March 27, 2013 | 07:44 AM - Posted by Anon (not verified)

You've said this already in both the article and comments but you only talked about input latency.

What are those other issues?

March 27, 2013 | 07:52 AM - Posted by John Doe (not verified)

It makes the entire game laggy an unplayable depending on condition.

You can read up over that TweakGuides guy's site on Vsync.

March 27, 2013 | 08:09 AM - Posted by Josh Walrath

Some pretty fascinating implications about the entire game/rendering pipeline.  There are so many problems throughout, and the tradeoffs tend to impact each other in varyingly negative ways.  Seems like frames are essentially our biggest issue, but how do you get around that?  I had previously theorized that per pixel change in an asynchronous manner would solve a lot of these issues, but the performance needed for such a procedure is insane.  Essentially it becomes a massive particle model with a robust physics engine being the base of changes (movement, creation, destruction, etc.).

March 27, 2013 | 11:18 AM - Posted by Jason (not verified)

research voxels... the technology exists but is pretty far off.

March 27, 2013 | 02:44 PM - Posted by Anonymous (not verified)

Regarding per-pixel-updates: Check this out: https://www.youtube.com/watch?feature=player_embedded&v=pXZ33YoKu9w

It's obvious the result must be delivered in frames (no way around it with current monitor technology), but the engine in the vid clearly works differently from the usual by just putting the newly calculated pixels into the framebuffer that are ready by the time.

March 27, 2013 | 11:07 AM - Posted by bystander (not verified)

Due to many frames being forced to wait for the next vertical retrace mode, while others do not, it will result in some time metering issues. This can result in a form of stuttering.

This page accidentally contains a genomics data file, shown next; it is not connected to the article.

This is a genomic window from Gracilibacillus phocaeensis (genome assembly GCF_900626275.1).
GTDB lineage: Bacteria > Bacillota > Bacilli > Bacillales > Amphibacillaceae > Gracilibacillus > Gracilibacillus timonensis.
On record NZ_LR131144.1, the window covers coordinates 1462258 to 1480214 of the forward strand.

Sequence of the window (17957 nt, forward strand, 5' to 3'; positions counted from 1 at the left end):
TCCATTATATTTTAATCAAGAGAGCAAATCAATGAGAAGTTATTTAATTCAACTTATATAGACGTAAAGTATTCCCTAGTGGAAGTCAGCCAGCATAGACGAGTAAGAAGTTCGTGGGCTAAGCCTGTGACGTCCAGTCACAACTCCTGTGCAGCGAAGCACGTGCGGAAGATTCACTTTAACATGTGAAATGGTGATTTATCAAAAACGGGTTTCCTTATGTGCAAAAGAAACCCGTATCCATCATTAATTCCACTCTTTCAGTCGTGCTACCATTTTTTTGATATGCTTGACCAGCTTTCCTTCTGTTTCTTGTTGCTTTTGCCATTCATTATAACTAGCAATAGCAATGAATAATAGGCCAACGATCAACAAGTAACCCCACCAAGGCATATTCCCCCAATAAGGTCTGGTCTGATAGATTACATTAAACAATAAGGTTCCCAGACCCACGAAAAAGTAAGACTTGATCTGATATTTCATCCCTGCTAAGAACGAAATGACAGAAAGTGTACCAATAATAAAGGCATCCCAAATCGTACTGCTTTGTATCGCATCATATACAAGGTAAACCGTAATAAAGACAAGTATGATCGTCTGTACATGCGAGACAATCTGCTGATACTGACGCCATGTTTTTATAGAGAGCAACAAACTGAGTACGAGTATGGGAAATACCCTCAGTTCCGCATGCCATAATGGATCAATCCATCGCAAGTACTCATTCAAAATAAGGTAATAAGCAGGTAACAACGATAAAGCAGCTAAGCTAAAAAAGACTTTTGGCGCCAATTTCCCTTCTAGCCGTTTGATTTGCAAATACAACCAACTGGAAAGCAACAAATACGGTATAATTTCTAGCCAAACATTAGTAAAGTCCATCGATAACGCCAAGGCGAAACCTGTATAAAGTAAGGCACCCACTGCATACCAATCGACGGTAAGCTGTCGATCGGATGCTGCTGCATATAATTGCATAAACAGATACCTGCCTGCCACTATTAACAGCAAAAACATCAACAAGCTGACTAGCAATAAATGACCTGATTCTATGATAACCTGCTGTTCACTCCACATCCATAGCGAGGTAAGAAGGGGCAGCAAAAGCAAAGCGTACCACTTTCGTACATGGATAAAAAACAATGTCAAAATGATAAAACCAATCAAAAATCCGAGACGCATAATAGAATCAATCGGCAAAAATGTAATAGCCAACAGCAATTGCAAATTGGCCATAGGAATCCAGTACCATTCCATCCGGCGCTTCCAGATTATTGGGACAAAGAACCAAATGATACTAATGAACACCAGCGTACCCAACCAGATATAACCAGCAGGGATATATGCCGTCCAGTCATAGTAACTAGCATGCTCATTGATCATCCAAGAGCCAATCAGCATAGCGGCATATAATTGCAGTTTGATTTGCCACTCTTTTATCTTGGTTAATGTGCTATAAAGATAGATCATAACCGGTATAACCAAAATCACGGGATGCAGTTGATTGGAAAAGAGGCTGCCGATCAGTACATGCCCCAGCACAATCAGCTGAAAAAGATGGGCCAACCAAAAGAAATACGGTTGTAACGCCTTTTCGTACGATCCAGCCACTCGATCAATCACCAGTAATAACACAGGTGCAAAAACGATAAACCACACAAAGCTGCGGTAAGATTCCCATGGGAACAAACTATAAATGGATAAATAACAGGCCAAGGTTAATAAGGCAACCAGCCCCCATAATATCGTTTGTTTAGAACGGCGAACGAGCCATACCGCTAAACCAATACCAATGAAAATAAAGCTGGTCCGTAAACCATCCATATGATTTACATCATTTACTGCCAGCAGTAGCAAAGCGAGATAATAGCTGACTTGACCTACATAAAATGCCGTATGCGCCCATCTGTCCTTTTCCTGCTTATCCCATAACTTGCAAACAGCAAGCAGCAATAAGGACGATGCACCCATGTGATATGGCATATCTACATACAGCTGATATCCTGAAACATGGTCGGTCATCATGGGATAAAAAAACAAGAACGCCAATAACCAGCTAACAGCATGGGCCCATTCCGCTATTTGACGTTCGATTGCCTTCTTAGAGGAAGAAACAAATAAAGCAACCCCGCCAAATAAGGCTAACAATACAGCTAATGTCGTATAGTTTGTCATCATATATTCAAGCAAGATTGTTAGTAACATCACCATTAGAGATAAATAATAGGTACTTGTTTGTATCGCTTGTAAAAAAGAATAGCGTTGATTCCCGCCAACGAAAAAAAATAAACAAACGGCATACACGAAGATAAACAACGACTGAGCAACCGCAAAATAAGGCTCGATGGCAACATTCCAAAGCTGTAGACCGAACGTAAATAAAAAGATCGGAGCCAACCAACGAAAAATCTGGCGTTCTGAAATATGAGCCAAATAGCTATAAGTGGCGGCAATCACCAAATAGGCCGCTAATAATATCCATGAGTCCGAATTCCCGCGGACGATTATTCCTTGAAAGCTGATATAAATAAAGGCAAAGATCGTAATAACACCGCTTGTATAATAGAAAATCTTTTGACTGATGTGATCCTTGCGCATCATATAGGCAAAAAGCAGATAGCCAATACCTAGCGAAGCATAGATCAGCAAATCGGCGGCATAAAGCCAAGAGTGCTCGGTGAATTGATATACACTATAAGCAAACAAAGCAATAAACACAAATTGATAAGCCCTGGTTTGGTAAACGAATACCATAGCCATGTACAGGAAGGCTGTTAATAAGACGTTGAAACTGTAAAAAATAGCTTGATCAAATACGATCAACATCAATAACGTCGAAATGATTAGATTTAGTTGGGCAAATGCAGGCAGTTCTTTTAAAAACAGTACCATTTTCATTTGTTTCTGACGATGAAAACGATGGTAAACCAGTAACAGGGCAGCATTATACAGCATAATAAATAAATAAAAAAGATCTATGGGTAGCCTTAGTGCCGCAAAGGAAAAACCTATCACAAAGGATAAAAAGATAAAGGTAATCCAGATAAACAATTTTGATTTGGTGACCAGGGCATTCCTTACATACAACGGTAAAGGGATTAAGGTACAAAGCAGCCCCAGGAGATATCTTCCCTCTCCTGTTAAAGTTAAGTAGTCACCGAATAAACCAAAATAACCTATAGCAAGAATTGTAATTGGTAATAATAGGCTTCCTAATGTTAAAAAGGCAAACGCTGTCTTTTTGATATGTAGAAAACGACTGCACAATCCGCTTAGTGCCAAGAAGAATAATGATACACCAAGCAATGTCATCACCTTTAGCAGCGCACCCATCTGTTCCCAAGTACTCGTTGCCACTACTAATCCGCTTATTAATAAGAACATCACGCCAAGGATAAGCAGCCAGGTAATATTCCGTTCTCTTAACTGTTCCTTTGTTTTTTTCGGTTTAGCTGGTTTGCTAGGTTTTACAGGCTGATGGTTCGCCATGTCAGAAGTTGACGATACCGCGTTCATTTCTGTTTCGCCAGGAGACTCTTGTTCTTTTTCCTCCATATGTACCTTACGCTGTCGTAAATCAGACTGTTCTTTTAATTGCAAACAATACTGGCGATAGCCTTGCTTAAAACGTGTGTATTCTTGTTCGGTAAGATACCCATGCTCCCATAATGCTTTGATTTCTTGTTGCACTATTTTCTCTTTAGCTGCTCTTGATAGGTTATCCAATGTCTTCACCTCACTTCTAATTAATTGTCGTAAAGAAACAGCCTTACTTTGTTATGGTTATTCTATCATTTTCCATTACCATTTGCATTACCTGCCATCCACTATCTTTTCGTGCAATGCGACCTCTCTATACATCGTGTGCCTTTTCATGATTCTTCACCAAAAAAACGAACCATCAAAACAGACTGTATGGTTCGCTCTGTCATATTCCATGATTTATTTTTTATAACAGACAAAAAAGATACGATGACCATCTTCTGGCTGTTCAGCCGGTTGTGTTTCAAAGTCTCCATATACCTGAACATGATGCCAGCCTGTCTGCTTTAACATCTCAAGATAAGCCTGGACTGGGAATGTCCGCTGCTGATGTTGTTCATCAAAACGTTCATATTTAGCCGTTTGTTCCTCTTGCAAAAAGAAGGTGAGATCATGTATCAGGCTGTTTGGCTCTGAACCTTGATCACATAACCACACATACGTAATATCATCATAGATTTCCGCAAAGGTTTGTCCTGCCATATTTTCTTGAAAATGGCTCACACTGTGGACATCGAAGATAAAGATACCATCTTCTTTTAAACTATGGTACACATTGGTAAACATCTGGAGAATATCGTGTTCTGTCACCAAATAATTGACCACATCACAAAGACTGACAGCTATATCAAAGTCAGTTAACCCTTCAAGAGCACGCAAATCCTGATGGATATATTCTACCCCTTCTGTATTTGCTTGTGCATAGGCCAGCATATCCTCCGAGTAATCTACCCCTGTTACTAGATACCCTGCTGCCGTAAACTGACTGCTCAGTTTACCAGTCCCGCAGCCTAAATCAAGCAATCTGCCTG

March 28, 2013 | 11:49 PM - Posted by Anonymous (not verified)

hardcore gamer here play BF3 v-sync ON!

because:

1. My monitor (as 90% of us) is 60hz!
don't need the extra stress/heat/electric juice on card/system.

2. Fed up with frame tearing every time i turn around.

March 27, 2013 | 07:27 AM - Posted by Prodeous (not verified)

With regards to the Nvidia settings of v-sync, it seems that Addaptive (half refresh rate) was selected capping it at 30fps vs Addaptive which would cap at 60fps.

Was that on purpose?

March 27, 2013 | 07:31 AM - Posted by Noah Taylor (not verified)

I'm still interested to see what type of results you come up with when using amd crossfire with a program like afterburner's riva tuner to limit the fps to 60, which would seems to be everyone's preference for this situation.

March 27, 2013 | 07:42 AM - Posted by Ryan Shrout

I think you'll find the same problems that crop up with Vsync enabled.

March 27, 2013 | 08:14 AM - Posted by Noah Taylor (not verified)

I have to admit observed FPS graphs are DAMNING to AMD, and I own 2 7970s and 7950s so I'm not remotely biased against them in any way. One thing i did notice is that dropped frames don't effect every game so hopefully this is something AMD may be able to potentially mitigate through driver tweaks.

I have to admit, crysis 3 can be a sloppy affair in AMD crossfire and now I can see exactly what I'm experiencing without trying to make guesswork out of it.

Regardless, the bottom line EVERYONE should take away from this, is that crossfire DOES NOT function as intended whatsoever, and we can now actually say AMD is deceptive in their marketing as well, this is taken directly from AMD's website advertising crossfire:

"Tired of dropping frames instead of opponents? Find a CrossFire™-certified graphics configuration that’s right for you."

They have built their business on a faulty product and every crossfire owner should speak up so that AMD makes the changes they have control over to FIX a BROKEN system.

March 27, 2013 | 08:17 AM - Posted by Josh Walrath

Just think how bad a X1900 CrossFire Edition setup would do here...  I think Ryan should dig up those cards and test them!

March 27, 2013 | 08:49 AM - Posted by SB48 (not verified)

I wonder if that one of the reasons why AMD never really released the 7990,
also if this was already a obvious problem with the 3870 X2...
or the previous gens card, like HD5000, 6000.

anyway, is there any input lag difference from NV to AMD (SLI-CF) without vsync?

also I would be curious to see some CPU comparison.

March 27, 2013 | 10:31 AM - Posted by John Doe (not verified)

I had both a dual 3870 and a dual 2900 setup, both were more or less the same thing.

Both has driven a CRT at 160HZ for Cube and both were silk smooth.

This is a recent issue. It has nothing to do with cards of that age. The major problem with those old cards was the lack of CrossFire application profiles. Before the beginning of 2010, you had absolutely no application profiles like you have with nVidia. So CF either worked or you had to change the game ".exe" names, which either worked or, made the game mess up or just kick you out of Steam servers due to VAC.